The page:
The yen gained broadly on Monday as investors cut exposure to risk amid expectations of widening financial sector losses tied to the U.S. subprime market.
The latest casualties outside the United States include four Norwegian municipalities hit by losses on U.S. investments and German state-backed regional lender WestLB, which will make a loss of up to 1 billion euros this year, thanks in part to the global credit market crisis.
In addition, some analysts have forecast that Royal Bank of Scotland will announce up to 1.9 billion pounds ($4.13 billion) of credit-related losses this week.
Traders also pointed to a report by Moody's Investors Service on Friday saying that it may be preparing a series of credit-rating cuts related to subprime that may impact over $100 billion worth of securities.
Between the Moody's report and news of more casualties in the financial markets, investors are simply going safe at the start of the week by buying yen, said Greg Salvaggio, a senior currency trader at Tempus Consulting in Washington.
Investors often borrow low-yielding yen to invest in higher-yielding, more risky securities and reverse those trades when risk aversion rises, bolstering the yen.
Salvaggio said the Japanese currency may rebound to 107 yen per dollar by the end of the year.
By early morning in New York, the dollar was down 0.7 percent at 110.33 yen having risen on Friday to 111.23, its highest since mid-November.
The euro was up 0.5 percent at 161.81 yen. The European currency rose 0.2 percent to $1.4665 still about three cents below November's record peaks but recovering some ground after posting its biggest weekly fall in percentage terms in more than three months.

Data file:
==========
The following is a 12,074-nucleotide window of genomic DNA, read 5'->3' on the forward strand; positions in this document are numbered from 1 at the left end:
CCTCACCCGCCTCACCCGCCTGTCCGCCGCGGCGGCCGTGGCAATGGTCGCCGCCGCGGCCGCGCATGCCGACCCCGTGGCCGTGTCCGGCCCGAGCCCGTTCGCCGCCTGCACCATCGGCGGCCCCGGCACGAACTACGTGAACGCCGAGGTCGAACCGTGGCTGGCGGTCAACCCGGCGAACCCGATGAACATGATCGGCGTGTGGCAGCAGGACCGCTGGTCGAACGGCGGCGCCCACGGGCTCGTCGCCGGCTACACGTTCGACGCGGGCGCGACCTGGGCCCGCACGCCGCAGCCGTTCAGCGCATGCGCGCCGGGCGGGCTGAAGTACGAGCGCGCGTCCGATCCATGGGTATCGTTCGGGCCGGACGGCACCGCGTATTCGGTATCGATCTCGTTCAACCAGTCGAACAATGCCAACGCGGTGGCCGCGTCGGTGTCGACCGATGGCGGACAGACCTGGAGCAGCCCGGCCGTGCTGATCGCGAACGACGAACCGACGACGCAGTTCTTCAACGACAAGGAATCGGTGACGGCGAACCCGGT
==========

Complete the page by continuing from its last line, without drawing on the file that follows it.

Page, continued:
The market is increasingly concerned... that the subprime and credit issues within the U.S. have now an increasing possibility to spill out into a global event and have a bigger impact on the global growth outlook, said Ian Stannard, senior foreign exchange strategist at BNP Paribas.
In this environment we would expect the low yielders to pick up some support, he added.
Last week, the dollar rose 1.5 percent against a basket of currencies - its biggest weekly gain since June 2006 - after the Federal Reserve cemented expectations for interest rate cuts next week and more next year. This boosted confidence that Fed easing would keep the U.S. economy from recession and ignited gains in stock markets.
Markets are fully priced for a 25 basis point cut in the Fed's benchmark rate to 4.25 percent on December 11 and are giving as much as a two-in-five chance of a bigger 50 basis points move.
Investors were reluctant to take big risks before euro zone and British interest rate decisions this week and a closely watched U.S. employment report that may help determine the extent of U.S. monetary policy easing next week and in the new year.
The European Central Bank is expected to hold its key rate at 4 percent on Thursday while retaining its overall hawkish tone in the face of target-busting inflation.
Minority expectations for a rate cut from the Bank of England this week were cooled by an unexpected rise in the November manufacturing PMI, boosting sterling.
Monday's calendar also features the U.S. Institute for Supply Management's manufacturing index at 10 a.m. which is expected to fall to 50.5 in November - teetering just above the 50 watermark between contraction and growth.
Investors are also eyeing any comments from countries in the Gulf Cooperation Council about the future of their pegs to the dollar as they start a two-day summit in Doha.
The GCC plans to ignore dollar weakness and currency reform in a statement after the summit, said an official who had seen an initial draft of the meeting's communique.
Keeping the pegs, given what is already priced in for these regional currencies, would likely trigger a knee-jerk dollar relief rally, though one we would see as temporary, JP Morgan said in a research note.
(Additional reporting by Tony Vorobyova in London; Editing by Andrea Ricci)